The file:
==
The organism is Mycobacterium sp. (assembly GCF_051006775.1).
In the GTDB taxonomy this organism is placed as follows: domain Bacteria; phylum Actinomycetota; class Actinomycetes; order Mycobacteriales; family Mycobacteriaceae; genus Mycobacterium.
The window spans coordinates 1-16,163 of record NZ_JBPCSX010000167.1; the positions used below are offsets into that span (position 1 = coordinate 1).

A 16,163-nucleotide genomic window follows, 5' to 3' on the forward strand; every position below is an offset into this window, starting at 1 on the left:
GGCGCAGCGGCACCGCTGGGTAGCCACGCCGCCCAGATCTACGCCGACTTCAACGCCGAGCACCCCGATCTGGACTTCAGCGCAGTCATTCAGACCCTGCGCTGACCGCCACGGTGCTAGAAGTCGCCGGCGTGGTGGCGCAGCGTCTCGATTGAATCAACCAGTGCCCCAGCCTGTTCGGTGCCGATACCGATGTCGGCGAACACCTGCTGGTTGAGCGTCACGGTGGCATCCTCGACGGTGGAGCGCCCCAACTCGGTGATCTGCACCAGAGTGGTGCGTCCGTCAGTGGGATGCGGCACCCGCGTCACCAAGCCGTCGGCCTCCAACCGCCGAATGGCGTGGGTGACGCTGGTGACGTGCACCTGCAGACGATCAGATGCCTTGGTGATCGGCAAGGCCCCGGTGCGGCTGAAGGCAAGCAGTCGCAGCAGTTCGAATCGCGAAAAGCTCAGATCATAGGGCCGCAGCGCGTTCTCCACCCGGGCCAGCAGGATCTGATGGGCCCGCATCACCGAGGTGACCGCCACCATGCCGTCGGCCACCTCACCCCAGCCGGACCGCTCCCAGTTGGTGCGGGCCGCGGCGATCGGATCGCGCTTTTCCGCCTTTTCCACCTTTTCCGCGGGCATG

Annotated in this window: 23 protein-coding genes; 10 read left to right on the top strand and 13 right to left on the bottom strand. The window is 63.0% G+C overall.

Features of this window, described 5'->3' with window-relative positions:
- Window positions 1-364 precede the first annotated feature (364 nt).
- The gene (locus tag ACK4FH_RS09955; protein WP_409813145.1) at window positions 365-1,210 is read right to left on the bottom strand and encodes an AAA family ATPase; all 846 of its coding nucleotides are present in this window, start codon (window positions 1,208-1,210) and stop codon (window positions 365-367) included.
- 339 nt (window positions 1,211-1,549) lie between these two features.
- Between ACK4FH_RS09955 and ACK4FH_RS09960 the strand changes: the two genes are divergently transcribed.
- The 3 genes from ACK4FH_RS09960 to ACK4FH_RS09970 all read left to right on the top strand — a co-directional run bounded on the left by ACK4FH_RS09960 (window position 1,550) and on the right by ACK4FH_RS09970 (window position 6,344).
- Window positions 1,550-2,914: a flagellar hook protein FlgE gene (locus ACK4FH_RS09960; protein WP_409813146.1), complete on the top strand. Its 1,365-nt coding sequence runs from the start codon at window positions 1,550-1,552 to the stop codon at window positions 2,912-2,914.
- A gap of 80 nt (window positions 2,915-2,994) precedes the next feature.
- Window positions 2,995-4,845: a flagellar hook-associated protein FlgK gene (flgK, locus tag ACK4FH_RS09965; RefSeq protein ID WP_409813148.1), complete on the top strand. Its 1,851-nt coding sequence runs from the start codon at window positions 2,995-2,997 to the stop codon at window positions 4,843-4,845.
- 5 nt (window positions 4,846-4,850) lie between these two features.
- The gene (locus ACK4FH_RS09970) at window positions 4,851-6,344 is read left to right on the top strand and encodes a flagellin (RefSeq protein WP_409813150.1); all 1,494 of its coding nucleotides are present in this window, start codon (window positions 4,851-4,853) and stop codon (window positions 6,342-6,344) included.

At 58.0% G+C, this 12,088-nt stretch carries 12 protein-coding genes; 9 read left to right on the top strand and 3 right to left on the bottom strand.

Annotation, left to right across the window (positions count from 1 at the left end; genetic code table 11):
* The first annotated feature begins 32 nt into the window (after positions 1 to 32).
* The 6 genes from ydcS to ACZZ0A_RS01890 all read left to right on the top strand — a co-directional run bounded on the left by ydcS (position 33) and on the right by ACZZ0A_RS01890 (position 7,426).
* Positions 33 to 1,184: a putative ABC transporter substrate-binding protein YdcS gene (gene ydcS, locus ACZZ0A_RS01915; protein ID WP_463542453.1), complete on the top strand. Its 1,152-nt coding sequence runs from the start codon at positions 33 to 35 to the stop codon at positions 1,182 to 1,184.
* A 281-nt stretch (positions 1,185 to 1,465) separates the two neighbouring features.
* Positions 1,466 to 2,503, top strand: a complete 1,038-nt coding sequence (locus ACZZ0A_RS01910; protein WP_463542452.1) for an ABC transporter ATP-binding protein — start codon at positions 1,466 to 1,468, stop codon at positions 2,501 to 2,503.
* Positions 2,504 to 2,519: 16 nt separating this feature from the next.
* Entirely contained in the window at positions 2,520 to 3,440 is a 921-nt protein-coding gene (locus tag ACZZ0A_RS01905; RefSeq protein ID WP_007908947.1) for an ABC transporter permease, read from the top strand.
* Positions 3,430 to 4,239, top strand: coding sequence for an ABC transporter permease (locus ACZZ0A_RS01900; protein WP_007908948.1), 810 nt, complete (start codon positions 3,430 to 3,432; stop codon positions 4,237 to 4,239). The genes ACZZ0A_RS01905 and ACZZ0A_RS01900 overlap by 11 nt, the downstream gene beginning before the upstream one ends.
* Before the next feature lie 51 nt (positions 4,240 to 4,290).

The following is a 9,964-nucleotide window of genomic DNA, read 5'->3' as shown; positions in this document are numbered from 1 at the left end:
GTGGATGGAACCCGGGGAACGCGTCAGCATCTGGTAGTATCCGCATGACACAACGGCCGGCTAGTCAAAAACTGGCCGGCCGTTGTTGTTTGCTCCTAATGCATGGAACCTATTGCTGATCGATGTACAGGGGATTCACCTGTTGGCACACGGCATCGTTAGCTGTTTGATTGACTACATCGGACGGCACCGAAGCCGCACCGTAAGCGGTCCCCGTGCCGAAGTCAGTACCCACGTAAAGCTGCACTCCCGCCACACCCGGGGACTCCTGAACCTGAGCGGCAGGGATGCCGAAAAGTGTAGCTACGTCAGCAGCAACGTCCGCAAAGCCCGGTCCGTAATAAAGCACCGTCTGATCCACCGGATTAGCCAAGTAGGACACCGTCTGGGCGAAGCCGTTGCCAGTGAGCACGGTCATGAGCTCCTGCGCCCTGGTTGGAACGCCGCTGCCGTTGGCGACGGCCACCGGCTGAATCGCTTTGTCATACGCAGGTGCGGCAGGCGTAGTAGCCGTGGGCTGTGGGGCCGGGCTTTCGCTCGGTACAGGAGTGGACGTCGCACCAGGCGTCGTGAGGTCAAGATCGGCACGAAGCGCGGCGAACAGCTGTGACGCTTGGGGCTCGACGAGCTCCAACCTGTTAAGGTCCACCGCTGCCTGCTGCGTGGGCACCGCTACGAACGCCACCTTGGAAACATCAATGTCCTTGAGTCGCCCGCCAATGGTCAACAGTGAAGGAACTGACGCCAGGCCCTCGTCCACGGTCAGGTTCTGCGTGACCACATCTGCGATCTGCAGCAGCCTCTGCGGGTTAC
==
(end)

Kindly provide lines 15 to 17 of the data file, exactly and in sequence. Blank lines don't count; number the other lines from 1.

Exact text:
- Window positions 2,995-4,845: a flagellar hook-associated protein FlgK gene (flgK, locus tag ACK4FH_RS09965; RefSeq protein ID WP_409813148.1), complete on the top strand. Its 1,851-nt coding sequence runs from the start codon at window positions 2,995-2,997 to the stop codon at window positions 4,843-4,845.
- 5 nt (window positions 4,846-4,850) lie between these two features.
- The gene (locus ACK4FH_RS09970) at window positions 4,851-6,344 is read left to right on the top strand and encodes a flagellin (RefSeq protein WP_409813150.1); all 1,494 of its coding nucleotides are present in this window, start codon (window positions 4,851-4,853) and stop codon (window positions 6,342-6,344) included.